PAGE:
Last week the NFL owners approved a national anthem policy that would require all players to stand and show respect for the flag.  The policy, which was passed without discussion from the NFL Players Association, would allow players to stay in the locker room during the playing of the anthem if they wished not to participate.  Whether the move was a response to lower ratings based on the taking-a- knee protests, political pressure from fans and the Trump administration, or simply a poorly constructed compromise, the ball is now in the players court.  First Amendment rights aside, if the players continue to protest there will be fines, and if the players abstain from participating they will be outed.  Here are ten things NFL players could do to circumvent the current situation.

  1. Cleverly continue the take-a-knee protest by having the honorary coin-flip person be Shaquille O’Neal, Neil Diamond, or Neil Patrick-Harris.
  2. Group Prayer_national anthem policyPlayers could form a prayer group and kneel in a circle as the anthem is played. Just to mess with everyone.
  3. Start off small, like protesting flat beer in the stadiums before gradually working their way up to racial injustice, social inequality, and the bigger ticket items.
  4. Team up with Mothers Against Drunk Drivers (M.A.D.D) to announce that September 9th will promote NO ALCOHOL DAY in all stadiums to educate society on the concerns of alcohol abuse. Fans, owners, their revenue, should all be willing to work together for one day. After all, it’s Sunday.  The day of rest.
  5. If teams start to fine players by having them sit out games, test the theory by having Case Keenum kneel, and proposal_national anthem policyPaxton Lynch stand during the anthem. That’ll clarify Denver’s team policy.
  6. Make the entire stadium a “No Kneel Zone” and have security drag anyone away that violates the rule. Especially those guys who propose marriage from the stands.
  7. Anyone who stays in the locker room during the anthem is bound to be vilified. Pour a little coffee on Tom Brady’s jersey, or steal a shoe from Carson Wentz right before kick-off to change the conversation a little.
  8. The original message of the anthem protest has been lost in translation. One side has seen it as a disrespect to the military, country, and flag.  Protesting players could clarify things by playing the arrest of Sterling Brown, the Milwaukee Bucks rookie who was unjustly tased by local police for a parking violation and show it on the Jumbotron prior to taking a knee.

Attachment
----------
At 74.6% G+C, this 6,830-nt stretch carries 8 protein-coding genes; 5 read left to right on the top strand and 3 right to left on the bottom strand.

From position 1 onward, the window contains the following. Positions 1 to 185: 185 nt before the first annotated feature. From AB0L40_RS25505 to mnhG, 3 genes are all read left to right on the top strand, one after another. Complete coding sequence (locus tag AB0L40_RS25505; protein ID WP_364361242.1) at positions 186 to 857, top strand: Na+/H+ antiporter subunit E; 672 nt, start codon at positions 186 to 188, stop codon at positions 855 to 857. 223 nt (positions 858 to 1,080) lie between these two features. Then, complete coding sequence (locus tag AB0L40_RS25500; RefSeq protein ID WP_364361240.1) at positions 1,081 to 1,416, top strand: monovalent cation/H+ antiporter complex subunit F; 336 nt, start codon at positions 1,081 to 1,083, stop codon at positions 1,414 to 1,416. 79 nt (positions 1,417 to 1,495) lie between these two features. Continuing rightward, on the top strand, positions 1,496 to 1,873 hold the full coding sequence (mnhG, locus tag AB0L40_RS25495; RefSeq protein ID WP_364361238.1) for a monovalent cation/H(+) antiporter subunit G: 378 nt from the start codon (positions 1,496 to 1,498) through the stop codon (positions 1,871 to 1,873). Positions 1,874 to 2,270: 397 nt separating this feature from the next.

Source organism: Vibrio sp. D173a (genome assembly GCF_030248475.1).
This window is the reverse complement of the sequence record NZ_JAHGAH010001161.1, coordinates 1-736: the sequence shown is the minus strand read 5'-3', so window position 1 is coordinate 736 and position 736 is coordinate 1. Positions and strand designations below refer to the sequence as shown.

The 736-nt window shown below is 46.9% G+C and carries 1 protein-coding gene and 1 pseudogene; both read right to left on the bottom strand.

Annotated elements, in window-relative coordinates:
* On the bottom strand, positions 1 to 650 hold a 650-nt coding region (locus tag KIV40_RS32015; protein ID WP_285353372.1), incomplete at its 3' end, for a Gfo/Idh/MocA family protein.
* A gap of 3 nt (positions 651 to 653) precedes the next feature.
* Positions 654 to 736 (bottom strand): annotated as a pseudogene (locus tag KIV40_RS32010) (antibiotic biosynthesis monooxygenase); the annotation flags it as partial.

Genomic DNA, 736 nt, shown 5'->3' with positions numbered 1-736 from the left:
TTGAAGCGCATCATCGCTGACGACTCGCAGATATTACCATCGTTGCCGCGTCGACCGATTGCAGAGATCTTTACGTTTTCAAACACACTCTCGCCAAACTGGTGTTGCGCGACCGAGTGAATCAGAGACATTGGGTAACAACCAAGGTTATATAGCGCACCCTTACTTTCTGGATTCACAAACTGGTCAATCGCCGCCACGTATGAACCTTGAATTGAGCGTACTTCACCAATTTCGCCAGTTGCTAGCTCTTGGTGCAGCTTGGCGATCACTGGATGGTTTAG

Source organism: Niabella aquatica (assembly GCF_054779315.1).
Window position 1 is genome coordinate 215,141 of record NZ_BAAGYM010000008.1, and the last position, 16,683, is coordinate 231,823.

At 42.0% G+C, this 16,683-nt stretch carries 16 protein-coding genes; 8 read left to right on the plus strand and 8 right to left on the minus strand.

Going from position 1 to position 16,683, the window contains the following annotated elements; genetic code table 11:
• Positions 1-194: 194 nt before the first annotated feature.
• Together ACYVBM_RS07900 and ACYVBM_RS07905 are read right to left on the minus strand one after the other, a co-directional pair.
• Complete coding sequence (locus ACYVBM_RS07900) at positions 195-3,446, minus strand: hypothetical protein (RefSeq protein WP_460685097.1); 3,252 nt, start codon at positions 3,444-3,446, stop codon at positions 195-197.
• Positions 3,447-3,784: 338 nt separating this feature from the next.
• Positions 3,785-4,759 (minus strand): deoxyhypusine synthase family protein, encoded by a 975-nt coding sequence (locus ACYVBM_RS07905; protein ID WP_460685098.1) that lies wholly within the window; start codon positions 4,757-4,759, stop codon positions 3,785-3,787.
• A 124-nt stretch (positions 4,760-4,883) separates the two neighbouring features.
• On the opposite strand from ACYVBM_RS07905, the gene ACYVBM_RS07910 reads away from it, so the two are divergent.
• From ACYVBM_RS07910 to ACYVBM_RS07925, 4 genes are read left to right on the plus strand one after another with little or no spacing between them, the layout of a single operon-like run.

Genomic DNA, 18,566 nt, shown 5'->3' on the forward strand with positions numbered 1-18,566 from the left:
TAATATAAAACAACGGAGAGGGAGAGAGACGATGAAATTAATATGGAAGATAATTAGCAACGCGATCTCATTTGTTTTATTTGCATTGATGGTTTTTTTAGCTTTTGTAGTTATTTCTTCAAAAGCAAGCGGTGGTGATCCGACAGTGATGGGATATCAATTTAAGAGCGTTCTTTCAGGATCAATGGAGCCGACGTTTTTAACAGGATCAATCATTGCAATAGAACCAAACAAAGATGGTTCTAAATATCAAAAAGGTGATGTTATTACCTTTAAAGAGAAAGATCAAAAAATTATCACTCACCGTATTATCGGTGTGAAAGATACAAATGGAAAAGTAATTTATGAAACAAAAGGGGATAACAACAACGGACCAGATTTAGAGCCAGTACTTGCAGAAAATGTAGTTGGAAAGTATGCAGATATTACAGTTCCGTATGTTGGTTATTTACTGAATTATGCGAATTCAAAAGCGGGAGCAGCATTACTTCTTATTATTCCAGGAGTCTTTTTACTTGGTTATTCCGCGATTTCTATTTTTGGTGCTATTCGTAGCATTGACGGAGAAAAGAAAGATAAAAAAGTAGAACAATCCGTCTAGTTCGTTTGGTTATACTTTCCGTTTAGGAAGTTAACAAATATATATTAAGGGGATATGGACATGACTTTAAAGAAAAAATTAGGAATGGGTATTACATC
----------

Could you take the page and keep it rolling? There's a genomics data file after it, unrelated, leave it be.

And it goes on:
9. The players could air Vince McMahon’s old XFL games instead of their own to emphasis the importance of product.
  10. Ryan Shazier_ national anthem policyAnd if the players want to play dirty, have Ryan Shazier, the Pittsburgh Steeler linebacker who was partially paralyzed after a football playing spinal injury, wheel-chaired onto the field in front of a national televised audience, fans, owners, and Roger Goodell. Then watch everyone sweat as Shazier struggles to stand for the anthem.  If he makes it, he’s a patriot that is making the league look foolish with its rules.  But imagine how the owners will look if he falls.

Nice work NFL.  You just made a controversial subject matter even worse.  Good luck with that.


Images via TheDenverPost,FillRow,Mic,Sportsnet

Alan Tapley is an educator, author, and blogger who has lived just outside of Boulder for the last twenty years.  His published work includes two novels, two children’s books, a series of cartoons in the Minneapolis Star-Tribune, and multiple sports related articles. His love for family and the state of Colorado is only matched by one thing, his passion for sports.  The first baseball game he ever attended was at Wrigley Field, before there were lights.  At the final Bronco game at the old Mile High, he allegedly cut out a piece of his seat in the South stands.  But regardless of being here for the Avalanche’s last Stanley Cup, the Rockies only World Series appearance, and all the Broncos’ Super Bowl Victories, his wife never fails to remind him that he wasn’t at the University of Colorado in 1990, like she was.  The year the Buffs football team won the National Championship.